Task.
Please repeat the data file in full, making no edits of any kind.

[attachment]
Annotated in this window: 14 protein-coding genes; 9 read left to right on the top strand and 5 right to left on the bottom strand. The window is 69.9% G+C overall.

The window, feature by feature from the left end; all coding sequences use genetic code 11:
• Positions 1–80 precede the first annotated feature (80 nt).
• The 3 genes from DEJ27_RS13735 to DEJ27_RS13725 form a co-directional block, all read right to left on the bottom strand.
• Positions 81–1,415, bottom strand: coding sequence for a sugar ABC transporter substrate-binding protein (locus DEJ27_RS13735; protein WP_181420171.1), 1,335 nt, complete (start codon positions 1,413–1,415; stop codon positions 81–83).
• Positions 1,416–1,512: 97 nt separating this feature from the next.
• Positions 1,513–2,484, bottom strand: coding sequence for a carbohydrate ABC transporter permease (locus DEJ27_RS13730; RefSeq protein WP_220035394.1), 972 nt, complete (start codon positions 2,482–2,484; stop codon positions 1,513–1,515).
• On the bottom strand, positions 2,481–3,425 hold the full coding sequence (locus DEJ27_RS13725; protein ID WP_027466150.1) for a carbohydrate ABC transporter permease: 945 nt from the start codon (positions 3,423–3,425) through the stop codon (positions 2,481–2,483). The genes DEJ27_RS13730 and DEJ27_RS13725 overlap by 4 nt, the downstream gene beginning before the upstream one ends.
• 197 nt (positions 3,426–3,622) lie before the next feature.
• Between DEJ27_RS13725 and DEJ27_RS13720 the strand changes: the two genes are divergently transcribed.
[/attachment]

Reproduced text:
Annotated in this window: 14 protein-coding genes; 9 read left to right on the top strand and 5 right to left on the bottom strand. The window is 69.9% G+C overall.

The window, feature by feature from the left end; all coding sequences use genetic code 11:
• Positions 1–80 precede the first annotated feature (80 nt).
• The 3 genes from DEJ27_RS13735 to DEJ27_RS13725 form a co-directional block, all read right to left on the bottom strand.
• Positions 81–1,415, bottom strand: coding sequence for a sugar ABC transporter substrate-binding protein (locus DEJ27_RS13735; protein WP_181420171.1), 1,335 nt, complete (start codon positions 1,413–1,415; stop codon positions 81–83).
• Positions 1,416–1,512: 97 nt separating this feature from the next.
• Positions 1,513–2,484, bottom strand: coding sequence for a carbohydrate ABC transporter permease (locus DEJ27_RS13730; RefSeq protein WP_220035394.1), 972 nt, complete (start codon positions 2,482–2,484; stop codon positions 1,513–1,515).
• On the bottom strand, positions 2,481–3,425 hold the full coding sequence (locus DEJ27_RS13725; protein ID WP_027466150.1) for a carbohydrate ABC transporter permease: 945 nt from the start codon (positions 3,423–3,425) through the stop codon (positions 2,481–2,483). The genes DEJ27_RS13730 and DEJ27_RS13725 overlap by 4 nt, the downstream gene beginning before the upstream one ends.
• 197 nt (positions 3,426–3,622) lie before the next feature.
• Between DEJ27_RS13725 and DEJ27_RS13720 the strand changes: the two genes are divergently transcribed.